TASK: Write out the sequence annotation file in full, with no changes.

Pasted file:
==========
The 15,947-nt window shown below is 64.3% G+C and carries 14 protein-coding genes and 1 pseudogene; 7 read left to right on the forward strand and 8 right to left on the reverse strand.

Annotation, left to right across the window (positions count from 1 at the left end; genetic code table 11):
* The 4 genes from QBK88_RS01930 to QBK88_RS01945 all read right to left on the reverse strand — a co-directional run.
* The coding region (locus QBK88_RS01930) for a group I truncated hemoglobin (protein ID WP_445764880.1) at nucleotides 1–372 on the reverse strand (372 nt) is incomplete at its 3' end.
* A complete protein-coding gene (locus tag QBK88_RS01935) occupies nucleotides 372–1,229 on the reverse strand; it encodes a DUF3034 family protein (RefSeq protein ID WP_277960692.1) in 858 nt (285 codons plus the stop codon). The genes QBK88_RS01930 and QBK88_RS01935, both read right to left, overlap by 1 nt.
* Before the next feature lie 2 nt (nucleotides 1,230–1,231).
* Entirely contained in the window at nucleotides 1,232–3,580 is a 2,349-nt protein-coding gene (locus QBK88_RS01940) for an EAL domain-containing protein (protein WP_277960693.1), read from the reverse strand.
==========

The 15,947-nt window shown below is 64.3% G+C and carries 14 protein-coding genes and 1 pseudogene; 7 read left to right on the forward strand and 8 right to left on the reverse strand.

Annotation, left to right across the window (positions count from 1 at the left end; genetic code table 11):
* The 4 genes from QBK88_RS01930 to QBK88_RS01945 all read right to left on the reverse strand — a co-directional run.
* The coding region (locus QBK88_RS01930) for a group I truncated hemoglobin (protein ID WP_445764880.1) at nucleotides 1–372 on the reverse strand (372 nt) is incomplete at its 3' end.
* A complete protein-coding gene (locus tag QBK88_RS01935) occupies nucleotides 372–1,229 on the reverse strand; it encodes a DUF3034 family protein (RefSeq protein ID WP_277960692.1) in 858 nt (285 codons plus the stop codon). The genes QBK88_RS01930 and QBK88_RS01935, both read right to left, overlap by 1 nt.
* Before the next feature lie 2 nt (nucleotides 1,230–1,231).
* Entirely contained in the window at nucleotides 1,232–3,580 is a 2,349-nt protein-coding gene (locus QBK88_RS01940) for an EAL domain-containing protein (protein WP_277960693.1), read from the reverse strand.